It’s 5:50 am, the sun is rising and I am wide awake – I’m suffering from jetlag for the second time. I don some running shoes and clothes and step out of my air conditioned but otherwise humble accomodation onto the large spanish style balcony that reminds me of the movie Zoro, and into the warm, sticky air of the Caribbean island of Trinidad. I descend the beautifully crafted spiral staircase to the ground below where I meet a number of other jet-lagged travellers for the morning run. As we leave the training compound, I notice the gutters on the side of the road are not the slight step up that we are used to in australia, rather a large trench exists on either side of the road to handle massive amounts of stormwater during the rainy season. Driveways form miniature bridges accross these casms from which eminates a smell that is not very pleasent for that time of morning.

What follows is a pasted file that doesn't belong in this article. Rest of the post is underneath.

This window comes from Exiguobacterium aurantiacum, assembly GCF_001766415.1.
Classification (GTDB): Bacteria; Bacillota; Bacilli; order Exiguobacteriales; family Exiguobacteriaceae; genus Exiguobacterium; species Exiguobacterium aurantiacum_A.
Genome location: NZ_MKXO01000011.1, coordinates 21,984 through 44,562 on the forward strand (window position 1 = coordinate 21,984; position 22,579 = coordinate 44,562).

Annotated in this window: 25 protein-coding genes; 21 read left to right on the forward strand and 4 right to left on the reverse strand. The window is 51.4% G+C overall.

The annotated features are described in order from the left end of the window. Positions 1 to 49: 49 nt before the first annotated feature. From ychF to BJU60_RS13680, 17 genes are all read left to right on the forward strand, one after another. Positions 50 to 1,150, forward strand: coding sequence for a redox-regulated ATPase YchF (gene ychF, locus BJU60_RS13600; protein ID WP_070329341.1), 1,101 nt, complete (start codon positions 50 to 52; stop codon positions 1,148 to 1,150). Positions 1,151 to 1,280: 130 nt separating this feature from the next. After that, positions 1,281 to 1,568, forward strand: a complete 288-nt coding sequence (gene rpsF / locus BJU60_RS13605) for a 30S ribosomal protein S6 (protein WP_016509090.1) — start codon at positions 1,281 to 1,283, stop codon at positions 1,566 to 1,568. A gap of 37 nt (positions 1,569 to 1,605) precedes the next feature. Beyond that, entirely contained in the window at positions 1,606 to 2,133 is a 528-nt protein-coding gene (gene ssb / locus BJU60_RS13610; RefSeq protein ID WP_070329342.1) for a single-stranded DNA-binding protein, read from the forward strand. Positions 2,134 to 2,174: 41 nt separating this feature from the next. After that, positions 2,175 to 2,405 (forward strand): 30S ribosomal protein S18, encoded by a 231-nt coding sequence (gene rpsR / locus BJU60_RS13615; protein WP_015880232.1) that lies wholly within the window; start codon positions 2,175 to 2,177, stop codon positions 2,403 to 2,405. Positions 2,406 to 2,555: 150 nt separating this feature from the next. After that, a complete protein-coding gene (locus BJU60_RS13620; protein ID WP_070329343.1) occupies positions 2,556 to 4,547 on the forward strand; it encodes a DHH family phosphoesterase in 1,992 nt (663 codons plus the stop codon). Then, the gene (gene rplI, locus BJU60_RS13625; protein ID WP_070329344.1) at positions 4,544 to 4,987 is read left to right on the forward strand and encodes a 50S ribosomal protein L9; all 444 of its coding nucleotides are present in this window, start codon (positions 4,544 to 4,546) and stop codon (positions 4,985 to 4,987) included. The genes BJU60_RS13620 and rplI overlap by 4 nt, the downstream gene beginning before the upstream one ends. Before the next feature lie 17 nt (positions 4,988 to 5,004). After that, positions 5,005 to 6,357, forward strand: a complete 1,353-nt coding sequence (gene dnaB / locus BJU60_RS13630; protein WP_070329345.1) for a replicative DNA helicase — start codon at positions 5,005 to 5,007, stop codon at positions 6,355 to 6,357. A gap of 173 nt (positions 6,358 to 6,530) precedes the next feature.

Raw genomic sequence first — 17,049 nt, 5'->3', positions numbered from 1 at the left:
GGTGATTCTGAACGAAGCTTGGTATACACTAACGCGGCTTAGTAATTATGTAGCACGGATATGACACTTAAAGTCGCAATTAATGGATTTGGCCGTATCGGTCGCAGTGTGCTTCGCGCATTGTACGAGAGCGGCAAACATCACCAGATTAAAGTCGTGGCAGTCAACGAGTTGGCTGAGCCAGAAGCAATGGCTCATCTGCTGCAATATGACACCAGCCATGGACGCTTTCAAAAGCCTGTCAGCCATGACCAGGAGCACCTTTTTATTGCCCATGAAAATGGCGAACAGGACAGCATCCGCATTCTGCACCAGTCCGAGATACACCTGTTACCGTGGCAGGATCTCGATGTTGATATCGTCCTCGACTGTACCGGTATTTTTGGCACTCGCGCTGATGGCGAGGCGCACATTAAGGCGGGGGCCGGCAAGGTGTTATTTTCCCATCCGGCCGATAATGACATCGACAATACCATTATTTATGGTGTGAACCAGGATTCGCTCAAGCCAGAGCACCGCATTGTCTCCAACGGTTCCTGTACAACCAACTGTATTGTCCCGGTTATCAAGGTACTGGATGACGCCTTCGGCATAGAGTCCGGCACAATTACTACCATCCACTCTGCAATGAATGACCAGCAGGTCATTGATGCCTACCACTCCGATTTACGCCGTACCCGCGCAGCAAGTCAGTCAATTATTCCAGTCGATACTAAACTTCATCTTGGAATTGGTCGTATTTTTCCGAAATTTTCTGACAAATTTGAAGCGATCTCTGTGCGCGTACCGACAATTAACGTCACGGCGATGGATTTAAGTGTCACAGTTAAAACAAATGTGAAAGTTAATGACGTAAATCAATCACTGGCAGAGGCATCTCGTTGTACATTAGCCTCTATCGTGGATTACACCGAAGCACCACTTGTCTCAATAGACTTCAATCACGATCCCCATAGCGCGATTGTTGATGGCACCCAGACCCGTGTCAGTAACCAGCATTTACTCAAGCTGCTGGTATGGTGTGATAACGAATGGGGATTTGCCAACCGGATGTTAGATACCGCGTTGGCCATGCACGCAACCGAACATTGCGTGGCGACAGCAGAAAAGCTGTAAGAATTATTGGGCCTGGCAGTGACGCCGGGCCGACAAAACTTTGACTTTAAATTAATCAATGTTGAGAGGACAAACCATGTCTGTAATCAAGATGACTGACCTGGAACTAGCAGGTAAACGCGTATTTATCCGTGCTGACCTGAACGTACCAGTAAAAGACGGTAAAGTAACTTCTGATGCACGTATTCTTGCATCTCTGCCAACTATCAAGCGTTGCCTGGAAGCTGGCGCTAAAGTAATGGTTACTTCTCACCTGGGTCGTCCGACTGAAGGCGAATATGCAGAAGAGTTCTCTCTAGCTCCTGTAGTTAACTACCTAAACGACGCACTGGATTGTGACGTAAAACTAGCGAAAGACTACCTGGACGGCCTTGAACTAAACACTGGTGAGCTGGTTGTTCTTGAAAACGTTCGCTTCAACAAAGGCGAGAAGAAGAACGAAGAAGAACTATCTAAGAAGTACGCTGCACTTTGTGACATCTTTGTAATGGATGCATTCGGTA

Every person that we pass along the way waves to us and says ‘Good morning’ and we respond in kind. In the Caribbean it is very rude not to warmly greet someone you make eye contact with and I’m sure we also stand out as some of the only white people on the island. As we turn a corner onto the main street there are cars honking and weaving around each other, there seem to be very few rules. Every third or fourth car is either a sporty new Japanese car or an older car that has been heavily modified, everyone loves fast cars. In our short journey we make out churches (half the population are nominal christians who occasionally attend church) and a Hindu school (around 40%) are hindu.
Exausted, I am more than happy to return to the training facility to have a shower and spend some time with God before breakfast, but I am excited to be in such a different country and excited to see how God will use me in such a place.
At Pre Ship Training I am learning about local culture, the ship structure, methods of evangelism and spiritual disciplines (like quiet time and bible reading). It is an intensive week that will do well to prepare me for my two years on the ship and with each day that passes I am more eager to actually board this vessel.